Prevalence and Determinants of REM Sleep Behavior Disorder in the General Population.

Détails

ID Serval
serval:BIB_8542A41C4C73
Type
Article: article d'un périodique ou d'un magazine.
Collection
Publications
Titre
Prevalence and Determinants of REM Sleep Behavior Disorder in the General Population.
Périodique
Sleep
Auteur(s)
Haba-Rubio J., Frauscher B., Marques-Vidal P., Toriel J., Tobback N., Andries D., Preisig M., Vollenweider P., Postuma R., Heinzer R.
ISSN
1550-9109 (Electronic)
ISSN-L
0161-8105
Statut éditorial
Publié
Date de publication
05/12/2017
Peer-reviewed
Oui
Volume
41
Numéro
2
Pages
UNSP zsx197
Langue
anglais
Notes
Publication types: Journal Article

Résumé
REM sleep behavior disorder (RBD) is a parasomnia associated with neurodegenerative synucleinopathies. Its prevalence is largely unknown. This study determined the prevalence and characteristics of RBD in the general population using gold-standard polysomnography.
Full polysomnographic data from 1997 subjects (age=59±11.1 years, 53.6% women) participating in a population-based study (HypnoLaus, Lausanne, Switzerland) were collected. Sleep-related complaints and habits were investigated using various sleep measures including the Munich Parasomnia Screening (MUPS) questionnaire, which includes two questions evaluating complex motor behaviors suggestive of RBD. Full polysomnography was performed at home. For subjects screening positive for RBD, muscle activity during REM sleep was quantified to diagnose RBD.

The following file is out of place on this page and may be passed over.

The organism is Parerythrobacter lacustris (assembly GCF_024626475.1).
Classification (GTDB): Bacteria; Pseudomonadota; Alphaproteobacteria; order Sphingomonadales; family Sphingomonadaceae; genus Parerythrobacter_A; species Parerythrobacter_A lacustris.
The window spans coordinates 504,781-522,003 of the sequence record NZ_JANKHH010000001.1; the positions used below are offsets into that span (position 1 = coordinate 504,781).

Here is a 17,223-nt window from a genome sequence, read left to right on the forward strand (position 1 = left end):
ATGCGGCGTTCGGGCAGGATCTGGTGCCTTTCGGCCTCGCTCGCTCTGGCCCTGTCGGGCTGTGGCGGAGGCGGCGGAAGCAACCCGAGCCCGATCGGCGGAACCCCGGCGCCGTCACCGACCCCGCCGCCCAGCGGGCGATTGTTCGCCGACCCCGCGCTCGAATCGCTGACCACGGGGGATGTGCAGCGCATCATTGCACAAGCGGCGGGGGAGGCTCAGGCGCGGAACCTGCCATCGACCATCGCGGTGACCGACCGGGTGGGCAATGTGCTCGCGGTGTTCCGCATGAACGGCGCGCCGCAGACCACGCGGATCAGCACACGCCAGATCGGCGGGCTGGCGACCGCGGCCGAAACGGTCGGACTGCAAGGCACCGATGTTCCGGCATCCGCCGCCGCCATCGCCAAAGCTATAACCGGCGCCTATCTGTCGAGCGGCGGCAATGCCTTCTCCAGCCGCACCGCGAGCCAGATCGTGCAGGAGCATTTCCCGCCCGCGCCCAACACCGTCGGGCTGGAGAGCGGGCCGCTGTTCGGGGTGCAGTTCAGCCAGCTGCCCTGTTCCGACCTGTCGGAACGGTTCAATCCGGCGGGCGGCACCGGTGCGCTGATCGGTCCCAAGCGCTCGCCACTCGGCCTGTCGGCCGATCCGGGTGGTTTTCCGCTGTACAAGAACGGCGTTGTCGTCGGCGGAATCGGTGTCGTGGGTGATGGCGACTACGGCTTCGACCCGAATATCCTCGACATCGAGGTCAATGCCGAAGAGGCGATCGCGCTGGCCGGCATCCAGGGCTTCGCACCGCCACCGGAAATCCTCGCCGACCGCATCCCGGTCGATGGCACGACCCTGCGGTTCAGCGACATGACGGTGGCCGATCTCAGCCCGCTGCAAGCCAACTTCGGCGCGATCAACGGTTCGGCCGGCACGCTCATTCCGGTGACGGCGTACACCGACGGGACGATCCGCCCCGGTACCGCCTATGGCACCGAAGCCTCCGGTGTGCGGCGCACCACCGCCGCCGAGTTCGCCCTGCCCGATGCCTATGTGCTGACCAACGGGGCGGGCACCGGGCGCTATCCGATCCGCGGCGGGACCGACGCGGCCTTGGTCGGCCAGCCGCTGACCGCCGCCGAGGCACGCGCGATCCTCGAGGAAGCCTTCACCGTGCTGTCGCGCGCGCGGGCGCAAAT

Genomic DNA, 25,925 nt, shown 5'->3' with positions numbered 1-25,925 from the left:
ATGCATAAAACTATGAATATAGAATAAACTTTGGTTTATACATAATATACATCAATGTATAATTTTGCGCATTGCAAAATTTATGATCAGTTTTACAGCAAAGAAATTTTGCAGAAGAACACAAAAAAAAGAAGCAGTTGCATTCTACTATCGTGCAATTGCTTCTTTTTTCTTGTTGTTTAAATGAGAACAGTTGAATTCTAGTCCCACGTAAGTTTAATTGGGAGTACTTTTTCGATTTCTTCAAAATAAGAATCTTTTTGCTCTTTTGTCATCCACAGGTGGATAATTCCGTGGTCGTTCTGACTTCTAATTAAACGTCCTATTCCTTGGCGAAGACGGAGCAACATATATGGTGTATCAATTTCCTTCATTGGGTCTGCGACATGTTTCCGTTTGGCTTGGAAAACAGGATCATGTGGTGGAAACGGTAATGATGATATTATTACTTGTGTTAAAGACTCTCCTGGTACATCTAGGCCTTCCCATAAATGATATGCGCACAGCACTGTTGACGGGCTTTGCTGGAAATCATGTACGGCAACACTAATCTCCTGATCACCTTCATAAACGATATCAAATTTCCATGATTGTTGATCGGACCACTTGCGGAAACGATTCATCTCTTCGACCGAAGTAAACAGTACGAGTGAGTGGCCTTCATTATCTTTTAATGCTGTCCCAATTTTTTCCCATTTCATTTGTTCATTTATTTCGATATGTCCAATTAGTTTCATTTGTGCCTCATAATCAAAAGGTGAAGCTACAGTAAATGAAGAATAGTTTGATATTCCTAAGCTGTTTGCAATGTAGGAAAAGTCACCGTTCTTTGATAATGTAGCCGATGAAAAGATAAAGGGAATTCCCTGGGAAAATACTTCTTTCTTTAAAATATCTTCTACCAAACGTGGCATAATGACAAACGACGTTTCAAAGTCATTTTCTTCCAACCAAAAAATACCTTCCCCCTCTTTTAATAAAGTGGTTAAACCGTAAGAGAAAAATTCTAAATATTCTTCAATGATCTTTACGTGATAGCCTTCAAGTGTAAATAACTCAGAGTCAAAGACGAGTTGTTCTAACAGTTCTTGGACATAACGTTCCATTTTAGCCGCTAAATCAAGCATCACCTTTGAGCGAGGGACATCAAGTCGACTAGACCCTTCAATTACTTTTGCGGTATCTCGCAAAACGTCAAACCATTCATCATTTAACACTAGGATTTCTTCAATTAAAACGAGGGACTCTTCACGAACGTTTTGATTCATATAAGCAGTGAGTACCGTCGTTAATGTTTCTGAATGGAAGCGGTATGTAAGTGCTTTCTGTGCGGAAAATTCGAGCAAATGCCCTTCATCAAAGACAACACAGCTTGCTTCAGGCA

368 participants endorsed dream-enactment behavior on either of the two MUPS questions, and 21 fulfilled polysomnographic criteria for RBD, resulting in an estimated prevalence of 1.06% (95% CI=0.61-1.50), with no difference between men and women. Compared to RBD- participants, RBD+ took more frequently antidepressants and antipsychotics (23.8% vs. 5.4%, p=0.005; 14.3% vs. 1.5%, p=0.004, respectively), and were more frequently smokers/ex-smokers (85% vs. 56.6%, p=0.011). On polysomnography, RBD+ had more stage N2 sleep (52±11.5% vs. 46.3±10.2%, p=0.024) and less REM sleep (18±6.4% vs. 21.9±6.2%, p=0.007), lower AHI in REM sleep (3.8±5.2 vs. 8.9±13/h, p=0.035) and lower autonomic arousal index (31±14.9 vs. 42.6±19.5/h, p=0.002).
In our middle-to-older age population-based sample, the prevalence of RBD was 1.06%, with no difference between men and women. RBD was associated with antidepressant and antipsychotic use and with minor differences in sleep structure.

Mots-clé
Polysomnography, REM sleep without atonia, parasomnia, sleep, synucleinopathies
Pubmed
Web of science
Open Access
Oui
Création de la notice
14/12/2017 15:22
Dernière modification de la notice
20/08/2019 14:44
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